The vermiculite deposit at the Libby, Montana mine, was (and is) heavily contaminated with asbestos. Numerous people were knowingly[5] exposed to the harmful dust of vermiculite that contained asbestos. Unfortunately, the mine had been operating since the 1920s, and environmental and industrial controls were virtually non-existent until the mine was purchased by the W.R. Grace Company in 1963. Yet, knowing the human health risks, the mining company still continued to operate there until 1990. Consequently, many of the former miners and residents of Libby have been affected and continue to suffer health problems. Over 200 people in the town have died from asbestos-related disease due to contamination from vermiculite mining from nearby Zonolite Mountain, where soil samples were found to be loaded with fibrous tremolite (known to be a very toxic form of asbestos), and countless others there who insulated their homes with Zonolite have succumbed to asbestos-related diseases, most of whom never were employed in environments where asbestos was an issue.[6]

After a 1999 Seattle Post-Intelligencer story claimed that asbestos-related disease was common in the town, the EPA, in response to political pressure, made cleanup of the site a priority and called Libby the worst case of community-wide exposure to a toxic substance in U.S. history.[7][8] The EPA has spent $120 million in Superfund money on cleanup.[8] In October 2006, W. R. Grace Company tried to appeal the fines levied on them from the EPA, but the Supreme Court rejected the appeal.[9] The United States government is also pursuing criminal charges against several former executives and managers of the mine for allegedly disregarding and covering up health risks to employees.[9] They are also accused of obstructing the government's cleanup efforts and wire fraud. To date, according to the indictment, approximately 1,200 residents of the Libby area have been identified as suffering from some kind of asbestos-related abnormality.[10] Jury selection is expected to be completed in February 2009.[11] [1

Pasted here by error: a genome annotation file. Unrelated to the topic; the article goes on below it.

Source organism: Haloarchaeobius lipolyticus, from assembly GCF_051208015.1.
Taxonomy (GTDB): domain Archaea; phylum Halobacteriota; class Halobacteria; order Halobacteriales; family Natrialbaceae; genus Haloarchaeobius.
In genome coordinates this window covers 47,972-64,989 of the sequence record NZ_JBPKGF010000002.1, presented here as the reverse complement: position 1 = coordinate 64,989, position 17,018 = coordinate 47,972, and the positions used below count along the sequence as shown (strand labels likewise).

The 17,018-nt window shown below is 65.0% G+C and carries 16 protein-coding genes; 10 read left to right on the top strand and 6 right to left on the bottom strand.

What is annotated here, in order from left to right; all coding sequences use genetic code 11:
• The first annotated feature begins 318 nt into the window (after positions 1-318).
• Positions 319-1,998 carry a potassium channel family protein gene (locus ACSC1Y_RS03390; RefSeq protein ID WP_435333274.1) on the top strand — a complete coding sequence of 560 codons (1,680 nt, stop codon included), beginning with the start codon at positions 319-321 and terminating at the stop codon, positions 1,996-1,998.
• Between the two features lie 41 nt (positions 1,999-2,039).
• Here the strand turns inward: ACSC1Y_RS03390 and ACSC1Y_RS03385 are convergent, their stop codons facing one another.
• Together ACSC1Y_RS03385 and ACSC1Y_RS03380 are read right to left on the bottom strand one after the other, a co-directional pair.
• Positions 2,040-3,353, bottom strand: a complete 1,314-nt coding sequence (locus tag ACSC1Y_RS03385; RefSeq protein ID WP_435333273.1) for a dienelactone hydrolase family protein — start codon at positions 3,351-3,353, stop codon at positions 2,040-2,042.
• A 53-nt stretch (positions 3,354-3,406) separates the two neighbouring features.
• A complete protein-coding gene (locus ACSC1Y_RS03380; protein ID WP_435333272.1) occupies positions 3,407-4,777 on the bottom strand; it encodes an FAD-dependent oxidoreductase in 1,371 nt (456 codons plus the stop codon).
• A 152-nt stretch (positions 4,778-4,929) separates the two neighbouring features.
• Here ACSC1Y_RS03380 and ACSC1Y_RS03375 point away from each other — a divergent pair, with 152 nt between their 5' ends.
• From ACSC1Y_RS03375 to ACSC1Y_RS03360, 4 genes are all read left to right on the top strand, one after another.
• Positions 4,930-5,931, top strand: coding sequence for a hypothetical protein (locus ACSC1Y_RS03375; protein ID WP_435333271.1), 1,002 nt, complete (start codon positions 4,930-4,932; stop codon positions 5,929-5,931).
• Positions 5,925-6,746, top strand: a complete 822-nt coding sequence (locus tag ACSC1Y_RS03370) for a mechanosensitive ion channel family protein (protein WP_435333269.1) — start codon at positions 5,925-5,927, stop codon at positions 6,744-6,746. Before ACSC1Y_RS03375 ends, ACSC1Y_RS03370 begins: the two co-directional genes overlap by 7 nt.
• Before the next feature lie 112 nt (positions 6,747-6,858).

« Last Edit: March 27, 2009, 08:21:36 PM by vermmy35 » Logged

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BjornBee
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« Reply #13 on: March 27, 2009, 08:13:32 PM »

Can someone explain vermiculite, when (and if) needed, and where to get it?  Thank you.


here is a web site that might answer your question http://homeharvest.com/soilamendmentsperlitevermiculite.htm


Thank you Vermmy. Interesting read. It sounds like it could help my soil. Do you know if that is something readily available at garden or hardware stores?
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vermmy35
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« Reply #14 on: March 27, 2009, 08:23:04 PM »

Can someone explain vermiculite, when (and if) needed, and where to get it?  Thank you.


here is a web site that might answer your question http://homeharvest.com/soilamendmentsperlitevermiculite.htm


Thank you Vermmy. Interesting read. It sounds like it could help my soil. Do you know if that is something readily available at garden or hardware stores?


I have seen it at our local feed and seed store so if you have a grain elevator you should be able to pick it up there